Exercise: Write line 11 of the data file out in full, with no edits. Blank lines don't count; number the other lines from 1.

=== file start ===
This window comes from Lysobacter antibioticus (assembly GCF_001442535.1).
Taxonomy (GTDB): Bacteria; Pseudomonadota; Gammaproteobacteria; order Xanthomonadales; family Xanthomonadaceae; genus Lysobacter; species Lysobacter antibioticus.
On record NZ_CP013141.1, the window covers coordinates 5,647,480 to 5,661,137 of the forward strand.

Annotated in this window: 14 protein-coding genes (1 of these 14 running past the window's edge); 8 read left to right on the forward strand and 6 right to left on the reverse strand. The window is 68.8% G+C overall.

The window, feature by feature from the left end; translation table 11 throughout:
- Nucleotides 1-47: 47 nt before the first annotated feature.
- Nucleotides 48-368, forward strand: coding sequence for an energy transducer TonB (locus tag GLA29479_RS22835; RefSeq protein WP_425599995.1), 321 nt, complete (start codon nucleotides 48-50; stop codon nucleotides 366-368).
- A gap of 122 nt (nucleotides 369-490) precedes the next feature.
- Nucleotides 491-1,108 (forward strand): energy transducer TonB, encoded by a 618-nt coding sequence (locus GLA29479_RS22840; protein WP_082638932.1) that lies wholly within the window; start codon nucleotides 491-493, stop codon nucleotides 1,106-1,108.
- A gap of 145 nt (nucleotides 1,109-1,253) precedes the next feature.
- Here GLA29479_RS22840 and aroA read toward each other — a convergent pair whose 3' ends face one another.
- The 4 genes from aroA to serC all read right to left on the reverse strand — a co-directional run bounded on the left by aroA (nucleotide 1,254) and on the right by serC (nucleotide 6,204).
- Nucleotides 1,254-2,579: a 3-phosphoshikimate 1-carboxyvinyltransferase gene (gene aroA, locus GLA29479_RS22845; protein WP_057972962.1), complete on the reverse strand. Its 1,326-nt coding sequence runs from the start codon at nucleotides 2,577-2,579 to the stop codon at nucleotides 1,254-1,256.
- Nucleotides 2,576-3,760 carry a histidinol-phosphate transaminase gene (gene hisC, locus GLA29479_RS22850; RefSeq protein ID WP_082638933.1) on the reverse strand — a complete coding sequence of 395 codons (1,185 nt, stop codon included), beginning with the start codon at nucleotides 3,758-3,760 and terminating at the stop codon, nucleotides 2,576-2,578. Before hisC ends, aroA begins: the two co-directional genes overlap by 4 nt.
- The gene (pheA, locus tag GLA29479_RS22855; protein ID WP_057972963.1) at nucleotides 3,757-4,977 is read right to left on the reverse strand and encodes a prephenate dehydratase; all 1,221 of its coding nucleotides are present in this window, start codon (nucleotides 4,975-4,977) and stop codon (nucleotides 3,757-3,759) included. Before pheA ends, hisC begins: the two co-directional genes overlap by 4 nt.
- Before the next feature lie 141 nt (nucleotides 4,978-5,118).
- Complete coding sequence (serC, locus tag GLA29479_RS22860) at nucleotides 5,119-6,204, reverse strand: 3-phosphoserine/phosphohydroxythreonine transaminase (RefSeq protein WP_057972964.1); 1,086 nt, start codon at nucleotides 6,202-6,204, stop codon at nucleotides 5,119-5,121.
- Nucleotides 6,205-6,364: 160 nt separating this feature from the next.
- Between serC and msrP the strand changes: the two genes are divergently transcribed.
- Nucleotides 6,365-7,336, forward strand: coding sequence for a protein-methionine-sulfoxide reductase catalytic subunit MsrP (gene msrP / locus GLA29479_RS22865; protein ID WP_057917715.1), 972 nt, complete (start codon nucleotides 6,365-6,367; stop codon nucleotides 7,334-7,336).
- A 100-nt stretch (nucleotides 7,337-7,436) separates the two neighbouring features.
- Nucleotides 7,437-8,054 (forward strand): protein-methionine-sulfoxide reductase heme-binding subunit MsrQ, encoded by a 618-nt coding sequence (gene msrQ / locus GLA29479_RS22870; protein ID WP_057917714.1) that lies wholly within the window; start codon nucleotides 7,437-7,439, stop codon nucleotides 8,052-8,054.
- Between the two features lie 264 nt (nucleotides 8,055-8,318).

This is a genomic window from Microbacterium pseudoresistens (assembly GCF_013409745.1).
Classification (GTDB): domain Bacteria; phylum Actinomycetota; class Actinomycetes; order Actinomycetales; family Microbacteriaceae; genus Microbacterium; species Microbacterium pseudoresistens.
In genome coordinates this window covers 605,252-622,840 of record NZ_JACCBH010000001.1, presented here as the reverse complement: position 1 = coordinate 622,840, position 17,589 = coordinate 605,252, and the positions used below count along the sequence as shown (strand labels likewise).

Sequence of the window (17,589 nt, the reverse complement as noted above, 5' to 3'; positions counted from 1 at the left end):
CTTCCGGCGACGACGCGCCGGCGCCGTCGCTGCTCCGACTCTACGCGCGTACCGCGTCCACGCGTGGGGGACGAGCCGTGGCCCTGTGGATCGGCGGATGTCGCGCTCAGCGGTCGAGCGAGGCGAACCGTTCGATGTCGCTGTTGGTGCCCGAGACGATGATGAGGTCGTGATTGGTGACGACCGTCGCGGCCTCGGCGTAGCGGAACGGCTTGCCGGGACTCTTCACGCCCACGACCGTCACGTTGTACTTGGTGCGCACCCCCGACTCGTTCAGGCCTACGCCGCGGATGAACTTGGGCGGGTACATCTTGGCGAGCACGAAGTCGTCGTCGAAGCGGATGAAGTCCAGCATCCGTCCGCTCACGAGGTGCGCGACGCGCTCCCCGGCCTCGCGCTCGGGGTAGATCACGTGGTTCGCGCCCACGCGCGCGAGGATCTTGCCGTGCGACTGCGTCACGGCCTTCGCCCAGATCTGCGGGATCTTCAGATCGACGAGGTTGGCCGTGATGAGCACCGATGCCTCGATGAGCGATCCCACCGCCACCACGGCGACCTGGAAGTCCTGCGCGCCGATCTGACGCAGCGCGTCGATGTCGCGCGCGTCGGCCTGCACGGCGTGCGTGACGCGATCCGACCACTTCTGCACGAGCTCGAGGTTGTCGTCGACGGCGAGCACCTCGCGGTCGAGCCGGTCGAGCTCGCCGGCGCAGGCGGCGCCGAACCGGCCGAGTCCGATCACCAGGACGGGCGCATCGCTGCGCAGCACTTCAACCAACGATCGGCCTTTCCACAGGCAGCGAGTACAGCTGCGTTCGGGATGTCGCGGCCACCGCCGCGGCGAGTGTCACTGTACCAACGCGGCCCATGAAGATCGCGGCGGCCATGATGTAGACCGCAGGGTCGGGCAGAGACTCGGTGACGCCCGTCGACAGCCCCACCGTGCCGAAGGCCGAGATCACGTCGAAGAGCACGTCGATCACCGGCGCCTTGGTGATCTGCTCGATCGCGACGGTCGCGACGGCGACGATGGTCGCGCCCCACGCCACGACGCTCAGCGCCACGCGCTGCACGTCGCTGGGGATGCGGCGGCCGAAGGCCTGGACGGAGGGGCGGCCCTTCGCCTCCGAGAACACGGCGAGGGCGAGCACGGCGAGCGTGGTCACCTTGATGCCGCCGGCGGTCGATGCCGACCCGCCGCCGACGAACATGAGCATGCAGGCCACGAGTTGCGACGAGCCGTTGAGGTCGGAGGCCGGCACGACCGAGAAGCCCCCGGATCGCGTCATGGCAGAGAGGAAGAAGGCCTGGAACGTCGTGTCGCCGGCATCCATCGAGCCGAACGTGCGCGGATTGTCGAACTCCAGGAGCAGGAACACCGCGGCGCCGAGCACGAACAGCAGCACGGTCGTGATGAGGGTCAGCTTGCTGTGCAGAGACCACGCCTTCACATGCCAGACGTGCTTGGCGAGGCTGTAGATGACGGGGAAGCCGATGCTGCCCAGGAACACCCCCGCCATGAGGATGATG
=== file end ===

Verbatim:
- Here GLA29479_RS22840 and aroA read toward each other — a convergent pair whose 3' ends face one another.